The province and the B.C. Government and Service Employees Union (BCGEU) are still in negotiations over a new contract, even as the unions 25,000 public sector employees are voting whether or not to strike.
That vote ends today, Thursday, March 2, at 5 p.m. Within the next few days the BCGEU will announce the results of that vote.
The current contract, imposed by the province in 2004, expires on March 31. If the BCGEU and government cannot reach an agreement before then, all members in non-essential services may walk off the job.
For Whistler the impact would be felt by 43 BCGEU members, all of them employed in three provincial liquor stores. The B.C. Liquor Distribution Branch could not say if a strike would close the stores, or whether they would be kept open by management.
According to BCGEU communications officer Carol Adams, the union has three major issues going into negotiations.
The first is the issue of wages, which have been frozen for the past two years. "Wages are no longer keeping up with the cost of inflation, and wed like to ensure that wages keep pace with the cost of living in future years," said Adams.
The government has proposed a wage increase of six per cent over four years, as well as a one-time bonus of $1 billion, which would work out to about $3,300 per employee. The bonus is contingent on government unions reaching bargaining agreements with the province by set dates in the case of the BCGEU that date is March 31.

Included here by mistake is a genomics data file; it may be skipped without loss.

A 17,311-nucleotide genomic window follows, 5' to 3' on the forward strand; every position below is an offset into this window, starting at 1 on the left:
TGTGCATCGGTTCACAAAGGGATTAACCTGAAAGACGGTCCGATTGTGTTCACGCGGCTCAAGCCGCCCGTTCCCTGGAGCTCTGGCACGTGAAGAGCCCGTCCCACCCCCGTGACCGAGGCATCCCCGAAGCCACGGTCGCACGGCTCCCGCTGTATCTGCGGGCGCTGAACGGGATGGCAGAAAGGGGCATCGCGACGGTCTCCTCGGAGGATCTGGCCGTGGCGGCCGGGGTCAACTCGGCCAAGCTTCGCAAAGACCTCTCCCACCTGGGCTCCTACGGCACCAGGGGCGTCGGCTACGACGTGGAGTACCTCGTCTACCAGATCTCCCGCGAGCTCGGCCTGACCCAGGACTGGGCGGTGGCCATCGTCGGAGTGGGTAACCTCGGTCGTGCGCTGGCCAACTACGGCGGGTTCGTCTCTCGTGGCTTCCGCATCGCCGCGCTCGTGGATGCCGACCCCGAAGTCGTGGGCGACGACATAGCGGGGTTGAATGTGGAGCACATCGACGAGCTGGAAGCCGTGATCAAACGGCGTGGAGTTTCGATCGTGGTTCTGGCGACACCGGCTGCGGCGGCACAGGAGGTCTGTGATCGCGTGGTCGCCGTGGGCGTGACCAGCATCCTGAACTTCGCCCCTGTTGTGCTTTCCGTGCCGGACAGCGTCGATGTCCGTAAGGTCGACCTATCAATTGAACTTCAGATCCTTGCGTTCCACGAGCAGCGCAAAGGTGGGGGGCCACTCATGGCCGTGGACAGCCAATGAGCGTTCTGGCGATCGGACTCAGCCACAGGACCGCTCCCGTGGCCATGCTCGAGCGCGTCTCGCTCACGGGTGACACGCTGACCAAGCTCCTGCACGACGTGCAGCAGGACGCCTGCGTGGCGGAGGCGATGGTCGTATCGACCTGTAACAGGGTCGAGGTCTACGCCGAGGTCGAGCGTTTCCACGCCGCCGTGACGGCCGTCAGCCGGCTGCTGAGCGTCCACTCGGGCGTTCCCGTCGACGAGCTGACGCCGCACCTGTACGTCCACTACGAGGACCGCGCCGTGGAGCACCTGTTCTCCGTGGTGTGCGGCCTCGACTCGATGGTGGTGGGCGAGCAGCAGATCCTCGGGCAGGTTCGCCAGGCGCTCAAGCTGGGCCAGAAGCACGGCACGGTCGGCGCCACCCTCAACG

The BCGEU is in favour of the bonus, which comes from windfall natural gas revenues, but says proposed wage increases fall short of cost of living increases.
The second issue is employment security. According to the BCGEU, the province has down-sized or outsourced more than 7,000 union positions since 2001 and has plans to continue privatizing public sector jobs. The BCGEU would like the government to guarantee job security and no net loss of employment during the term of the next contract.
According to Adams, the government is asking the union for further concessions in this area and in working conditions.
The third issue, which is related to job security, is contracting out and privatizing public sector work.
"The government is trying to privatize more public sector jobs and departments, and were trying to prevent this," said Adams, who believes the union is making some progress.
"The fact that the union and government are still negotiating is positive," she said.
"Were still hoping we can negotiate a settlement, but we need a strong mandate from our members through the strike vote to take an aggressive line with government."
The government will be negotiating carefully, Aside from the employees represented by the BCGEU, a total of 300,000 provincial employees will renew their contracts this year. Whatever precedent is set with the BCGEU will likely be used as a base for other negotiations.
In addition, all of those employees are eligible for a share of the billion dollar bonus tabled by government.